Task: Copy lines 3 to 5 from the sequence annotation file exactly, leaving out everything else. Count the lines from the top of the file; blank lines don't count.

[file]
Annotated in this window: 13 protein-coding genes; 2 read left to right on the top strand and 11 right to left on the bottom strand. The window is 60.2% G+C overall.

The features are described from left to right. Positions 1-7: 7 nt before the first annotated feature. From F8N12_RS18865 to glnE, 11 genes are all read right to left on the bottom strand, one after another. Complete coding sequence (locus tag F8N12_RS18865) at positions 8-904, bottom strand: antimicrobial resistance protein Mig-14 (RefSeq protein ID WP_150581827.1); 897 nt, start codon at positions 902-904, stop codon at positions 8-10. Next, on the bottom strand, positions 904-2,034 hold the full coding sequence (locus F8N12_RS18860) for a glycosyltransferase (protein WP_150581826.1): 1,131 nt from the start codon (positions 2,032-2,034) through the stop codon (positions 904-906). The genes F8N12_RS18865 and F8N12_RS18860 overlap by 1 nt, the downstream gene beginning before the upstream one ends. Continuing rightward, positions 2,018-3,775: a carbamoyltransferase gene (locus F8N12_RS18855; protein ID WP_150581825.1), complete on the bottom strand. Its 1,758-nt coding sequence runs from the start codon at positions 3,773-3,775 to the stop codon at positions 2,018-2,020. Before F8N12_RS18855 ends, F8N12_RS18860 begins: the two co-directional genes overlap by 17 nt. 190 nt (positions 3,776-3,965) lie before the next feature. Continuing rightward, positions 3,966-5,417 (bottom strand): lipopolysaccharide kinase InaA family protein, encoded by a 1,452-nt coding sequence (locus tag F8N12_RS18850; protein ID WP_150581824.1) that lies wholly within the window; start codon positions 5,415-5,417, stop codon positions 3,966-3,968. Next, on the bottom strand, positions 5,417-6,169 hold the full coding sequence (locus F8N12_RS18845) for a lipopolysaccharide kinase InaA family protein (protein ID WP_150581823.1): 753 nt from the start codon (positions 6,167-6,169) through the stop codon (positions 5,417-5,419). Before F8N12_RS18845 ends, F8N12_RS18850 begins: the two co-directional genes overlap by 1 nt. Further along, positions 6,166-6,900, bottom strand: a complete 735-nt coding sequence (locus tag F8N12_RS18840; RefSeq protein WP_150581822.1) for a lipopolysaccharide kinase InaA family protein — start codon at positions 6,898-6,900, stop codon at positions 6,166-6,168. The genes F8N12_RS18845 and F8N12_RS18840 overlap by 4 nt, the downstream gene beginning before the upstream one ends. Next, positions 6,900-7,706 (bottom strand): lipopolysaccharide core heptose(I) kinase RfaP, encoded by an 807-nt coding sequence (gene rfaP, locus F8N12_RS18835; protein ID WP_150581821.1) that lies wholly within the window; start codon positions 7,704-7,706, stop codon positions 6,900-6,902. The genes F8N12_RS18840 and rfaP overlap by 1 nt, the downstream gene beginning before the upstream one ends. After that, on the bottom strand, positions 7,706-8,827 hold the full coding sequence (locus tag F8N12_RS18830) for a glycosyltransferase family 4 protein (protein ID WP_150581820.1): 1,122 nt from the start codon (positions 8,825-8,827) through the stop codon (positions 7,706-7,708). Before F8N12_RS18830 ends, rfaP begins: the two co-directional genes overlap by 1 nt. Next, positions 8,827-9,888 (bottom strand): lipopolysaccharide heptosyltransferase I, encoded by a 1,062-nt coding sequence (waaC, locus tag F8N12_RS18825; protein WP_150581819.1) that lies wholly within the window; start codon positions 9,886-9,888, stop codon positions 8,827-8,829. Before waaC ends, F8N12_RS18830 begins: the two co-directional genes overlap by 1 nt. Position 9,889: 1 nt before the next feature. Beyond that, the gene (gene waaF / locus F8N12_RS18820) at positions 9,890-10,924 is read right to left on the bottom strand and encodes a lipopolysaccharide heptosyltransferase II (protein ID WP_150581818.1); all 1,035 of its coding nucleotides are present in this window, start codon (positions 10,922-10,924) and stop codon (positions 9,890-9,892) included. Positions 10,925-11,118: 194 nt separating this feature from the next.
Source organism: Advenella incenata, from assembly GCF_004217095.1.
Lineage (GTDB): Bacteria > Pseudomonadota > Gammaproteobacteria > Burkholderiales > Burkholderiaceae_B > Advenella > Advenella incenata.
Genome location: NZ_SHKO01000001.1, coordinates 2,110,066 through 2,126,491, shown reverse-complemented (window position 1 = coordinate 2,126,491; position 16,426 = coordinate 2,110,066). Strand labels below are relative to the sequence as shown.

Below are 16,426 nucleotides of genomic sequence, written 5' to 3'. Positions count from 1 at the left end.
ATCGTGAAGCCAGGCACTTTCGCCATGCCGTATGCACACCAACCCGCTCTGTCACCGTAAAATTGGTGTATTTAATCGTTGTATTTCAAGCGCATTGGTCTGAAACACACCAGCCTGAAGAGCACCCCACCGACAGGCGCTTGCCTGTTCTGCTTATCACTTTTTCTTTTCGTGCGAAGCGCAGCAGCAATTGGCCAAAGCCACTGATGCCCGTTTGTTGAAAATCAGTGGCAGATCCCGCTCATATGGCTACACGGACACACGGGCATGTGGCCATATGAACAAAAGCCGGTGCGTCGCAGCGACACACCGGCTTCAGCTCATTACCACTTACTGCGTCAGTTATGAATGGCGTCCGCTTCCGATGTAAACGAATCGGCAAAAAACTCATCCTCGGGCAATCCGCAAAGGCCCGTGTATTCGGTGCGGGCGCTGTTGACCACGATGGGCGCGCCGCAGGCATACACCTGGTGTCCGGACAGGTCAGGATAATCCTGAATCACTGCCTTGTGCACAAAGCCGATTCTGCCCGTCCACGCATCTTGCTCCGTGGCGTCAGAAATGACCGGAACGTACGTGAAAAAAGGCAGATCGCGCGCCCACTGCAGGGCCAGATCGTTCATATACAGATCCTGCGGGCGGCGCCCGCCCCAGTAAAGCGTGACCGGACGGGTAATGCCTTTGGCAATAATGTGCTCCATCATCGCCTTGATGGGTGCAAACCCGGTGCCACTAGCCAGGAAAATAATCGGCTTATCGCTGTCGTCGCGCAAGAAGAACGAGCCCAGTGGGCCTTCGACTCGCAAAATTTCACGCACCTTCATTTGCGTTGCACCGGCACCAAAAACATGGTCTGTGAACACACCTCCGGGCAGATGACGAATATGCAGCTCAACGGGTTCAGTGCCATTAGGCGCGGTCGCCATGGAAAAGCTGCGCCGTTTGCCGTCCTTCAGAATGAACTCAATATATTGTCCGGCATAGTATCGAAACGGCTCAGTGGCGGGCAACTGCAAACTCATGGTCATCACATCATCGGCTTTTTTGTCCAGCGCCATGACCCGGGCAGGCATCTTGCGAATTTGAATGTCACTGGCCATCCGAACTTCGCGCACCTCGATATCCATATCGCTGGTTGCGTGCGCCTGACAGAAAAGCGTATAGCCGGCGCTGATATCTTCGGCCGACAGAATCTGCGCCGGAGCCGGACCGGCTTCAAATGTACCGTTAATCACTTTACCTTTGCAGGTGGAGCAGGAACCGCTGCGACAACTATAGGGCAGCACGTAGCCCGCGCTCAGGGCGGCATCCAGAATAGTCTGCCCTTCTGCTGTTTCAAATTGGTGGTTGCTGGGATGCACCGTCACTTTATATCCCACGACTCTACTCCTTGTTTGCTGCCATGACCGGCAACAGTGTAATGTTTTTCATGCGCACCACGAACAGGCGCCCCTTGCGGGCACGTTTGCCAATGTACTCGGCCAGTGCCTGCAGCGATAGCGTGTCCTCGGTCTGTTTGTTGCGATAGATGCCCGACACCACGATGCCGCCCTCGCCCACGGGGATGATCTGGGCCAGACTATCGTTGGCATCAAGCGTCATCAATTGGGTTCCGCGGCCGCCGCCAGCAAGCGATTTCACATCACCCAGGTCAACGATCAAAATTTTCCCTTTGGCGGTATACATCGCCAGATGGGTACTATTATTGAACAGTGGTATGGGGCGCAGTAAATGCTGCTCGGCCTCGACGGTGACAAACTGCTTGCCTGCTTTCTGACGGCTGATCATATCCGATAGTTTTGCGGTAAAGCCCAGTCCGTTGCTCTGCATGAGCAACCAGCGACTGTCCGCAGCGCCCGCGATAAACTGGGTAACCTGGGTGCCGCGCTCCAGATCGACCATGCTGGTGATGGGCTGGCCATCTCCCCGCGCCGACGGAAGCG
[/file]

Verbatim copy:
Source organism: Advenella incenata, from assembly GCF_004217095.1.
Lineage (GTDB): Bacteria > Pseudomonadota > Gammaproteobacteria > Burkholderiales > Burkholderiaceae_B > Advenella > Advenella incenata.
Genome location: NZ_SHKO01000001.1, coordinates 2,110,066 through 2,126,491, shown reverse-complemented (window position 1 = coordinate 2,126,491; position 16,426 = coordinate 2,110,066). Strand labels below are relative to the sequence as shown.